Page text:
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McAlmon, Robert (1896-1956)  
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American publisher and writer Robert McAlmon made significant contributions to twentieth-century literature. As owner of Contact Editions, he was responsible for publishing such important modernist works as Gertrude Stein's The Making of Americans (1925), while in his own books of the 1920s, he treated controversial subjects in a straightforward manner.

Most notably, in Distinguished Air: Grim Fairy Tales (1925) McAlmon recorded life in the gay subculture of Berlin with a frankness that was unequaled in the era. Compared to his stories, Christopher Isherwood's later and more famous tales of the city seem almost tame.

Among expatriates in Paris during the 1920s, McAlmon was regarded as a writer of significant talent and potential. However, he never attained the financial success and critical acclaim that Ernest Hemingway and many of his other associates did. Commercial publishers were unwilling to distribute McAlmon's work, at least in part because of his honest treatment of sexuality.

Compounding his professional difficulties, McAlmon conducted his personal interactions with the same bluntness that distinguished his written work, and he refused to pay homage to influential figures, who might have helped him to attain the acclaim he craved. By the time of his death, his early achievements had been forgotten.

Background and Early Years

The youngest in a family of ten children, Robert Menzies McAlmon was born on March 9, 1896 in Clifton, Kansas. His father, Reverend John Alexander McAlmon, was a conservative Presbyterian minister. During Robert's early childhood, Reverend McAlmon uprooted his family from Kansas to South Dakota, where they moved constantly from one small town to another. In later years, Robert recalled many aspects of his childhood with loathing, maintaining that his father made him feel inferior because of his lack of interest in sports and other supposedly "manly" pursuits.

However, McAlmon's siblings offered strong emotional support, as they would throughout his life, and they encouraged his early interest in reading and other intellectual pursuits. Despite his fascination with books, however, he was not a good student and frequently played hooky from school.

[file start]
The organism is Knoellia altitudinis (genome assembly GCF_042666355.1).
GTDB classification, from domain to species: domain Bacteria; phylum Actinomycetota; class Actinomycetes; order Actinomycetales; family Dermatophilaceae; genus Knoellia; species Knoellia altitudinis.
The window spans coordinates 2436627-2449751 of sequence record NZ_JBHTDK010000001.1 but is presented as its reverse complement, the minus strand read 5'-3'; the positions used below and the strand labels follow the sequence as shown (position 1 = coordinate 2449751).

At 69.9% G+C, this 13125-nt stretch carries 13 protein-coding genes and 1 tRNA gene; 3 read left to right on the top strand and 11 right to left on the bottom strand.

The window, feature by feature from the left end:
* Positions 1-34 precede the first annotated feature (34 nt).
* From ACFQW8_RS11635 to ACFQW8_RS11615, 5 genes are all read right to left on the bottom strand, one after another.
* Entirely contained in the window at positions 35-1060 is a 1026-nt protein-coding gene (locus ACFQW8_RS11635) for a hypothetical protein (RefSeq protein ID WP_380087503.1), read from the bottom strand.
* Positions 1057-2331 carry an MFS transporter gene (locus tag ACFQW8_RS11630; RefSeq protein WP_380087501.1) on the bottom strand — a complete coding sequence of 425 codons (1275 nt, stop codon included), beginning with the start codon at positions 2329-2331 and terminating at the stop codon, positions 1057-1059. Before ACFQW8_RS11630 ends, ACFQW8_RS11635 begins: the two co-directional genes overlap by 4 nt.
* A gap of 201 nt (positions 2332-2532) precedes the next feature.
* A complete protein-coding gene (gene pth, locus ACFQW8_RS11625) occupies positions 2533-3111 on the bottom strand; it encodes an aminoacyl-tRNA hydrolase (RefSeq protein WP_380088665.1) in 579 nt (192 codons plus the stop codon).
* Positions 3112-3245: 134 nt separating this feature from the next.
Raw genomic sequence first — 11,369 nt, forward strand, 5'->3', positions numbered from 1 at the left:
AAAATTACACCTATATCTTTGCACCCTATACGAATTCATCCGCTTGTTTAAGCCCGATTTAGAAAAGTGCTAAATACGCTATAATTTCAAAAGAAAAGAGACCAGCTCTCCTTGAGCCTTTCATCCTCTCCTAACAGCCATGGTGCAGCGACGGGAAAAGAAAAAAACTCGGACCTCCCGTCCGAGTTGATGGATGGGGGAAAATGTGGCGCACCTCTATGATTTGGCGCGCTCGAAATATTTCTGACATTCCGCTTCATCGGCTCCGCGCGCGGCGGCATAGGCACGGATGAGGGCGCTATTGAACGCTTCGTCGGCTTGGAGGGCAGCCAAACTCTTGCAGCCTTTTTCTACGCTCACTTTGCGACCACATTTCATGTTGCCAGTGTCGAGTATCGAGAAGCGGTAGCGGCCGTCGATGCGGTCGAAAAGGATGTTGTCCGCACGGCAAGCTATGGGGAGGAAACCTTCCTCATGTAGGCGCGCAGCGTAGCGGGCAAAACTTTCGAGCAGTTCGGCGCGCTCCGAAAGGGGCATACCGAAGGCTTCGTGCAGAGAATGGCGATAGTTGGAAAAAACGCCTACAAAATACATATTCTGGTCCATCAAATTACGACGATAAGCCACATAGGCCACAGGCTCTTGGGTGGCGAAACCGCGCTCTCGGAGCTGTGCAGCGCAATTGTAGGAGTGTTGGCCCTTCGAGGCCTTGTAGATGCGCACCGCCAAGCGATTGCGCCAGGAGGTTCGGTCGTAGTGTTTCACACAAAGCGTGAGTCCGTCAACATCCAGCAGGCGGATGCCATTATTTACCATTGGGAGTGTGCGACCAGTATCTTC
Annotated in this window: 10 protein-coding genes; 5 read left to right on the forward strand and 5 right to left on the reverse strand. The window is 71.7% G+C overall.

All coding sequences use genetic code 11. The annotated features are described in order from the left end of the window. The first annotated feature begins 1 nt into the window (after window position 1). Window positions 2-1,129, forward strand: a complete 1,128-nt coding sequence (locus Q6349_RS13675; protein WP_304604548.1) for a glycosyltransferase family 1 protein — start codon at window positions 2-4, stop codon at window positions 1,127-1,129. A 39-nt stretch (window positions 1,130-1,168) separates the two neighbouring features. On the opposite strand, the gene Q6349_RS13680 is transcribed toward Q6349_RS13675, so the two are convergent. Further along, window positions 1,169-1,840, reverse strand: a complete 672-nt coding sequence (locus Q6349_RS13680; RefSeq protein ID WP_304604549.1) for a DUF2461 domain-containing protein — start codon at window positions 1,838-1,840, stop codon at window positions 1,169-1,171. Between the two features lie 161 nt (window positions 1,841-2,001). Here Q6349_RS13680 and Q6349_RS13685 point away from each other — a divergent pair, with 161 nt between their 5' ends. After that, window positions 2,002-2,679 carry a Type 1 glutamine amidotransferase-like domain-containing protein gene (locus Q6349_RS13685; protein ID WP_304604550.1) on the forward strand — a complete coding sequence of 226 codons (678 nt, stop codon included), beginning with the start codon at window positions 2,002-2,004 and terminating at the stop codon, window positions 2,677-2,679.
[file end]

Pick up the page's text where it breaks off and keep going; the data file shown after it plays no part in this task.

After graduating from high school in 1912, McAlmon spent several years in a variety of temporary jobs, ranging from laying railroad tracks to working as a copywriter in an advertising agency. In 1916, he entered the University of Minnesota, where he quickly became disillusioned with literature courses. He soon followed his mother to California when she moved there after the death of her husband in 1917.

Enlisting in the military in March 1918, McAlmon was assigned to the Air Corps base in San Diego, where he gained publishing experience by editing the camp newspaper for the remainder of World War I. Discharged shortly after the Armistice of 1919, he took courses at the University of Southern California, which he had previously attended briefly in 1917, and edited Ace, a magazine about flying. In March 1919, six of his poems were published in Harriet Monroe's Poetry Magazine, which previously had featured works by T. S. Eliot and William Butler Yeats. Placed on academic probation in 1920, McAlmon dropped out of school; after living briefly in Chicago, he settled in New York City's Greenwich Village.

McAlmon quickly became integrated into the Village's vibrant bohemian community and established friendships that would endure for the rest of his life. Although he changed the names of his acquaintances, McAlmon provided a generally accurate and lively account of his experiences in Greenwich Village in the short novel Post Adolescence (1923). Like Peter, the central character of that book, McAlmon supported himself by posing nude for artists at Cooper Union and elsewhere. In describing Peter's work as a model, McAlmon eloquently conveyed his pride and sensuous delight in his own thin, lithe body.

Among those whom McAlmon got to know in Greenwich Village was the modernist painter Marsden Hartley. In describing the "stand in" for Hartley (Brander Ogden) in Post Adolescence, McAlmon mocked his "dowager gestures" and "fierce grandmother's profile" and emphasized the "repellent force" of his "savagely repressed rhapsody of eroticism."

Such remarks suggest that McAlmon--despite his participation in the emerging gay subculture--may have been uncomfortable with transgressions of gender and sexual norms and with his own homosexual desires. However, McAlmon's ambivalent responses to homosexuality need to be understood within the context of a predominantly era in which conceptions of gay identity were still in the process of formulation.

Despite the complexity of McAlmon's feelings regarding Hartley, the two men considered themselves close friends. In their later years, when they were both impoverished and overlooked by most other members of the avant-garde, they offered strong emotional support to one another through their correspondence.

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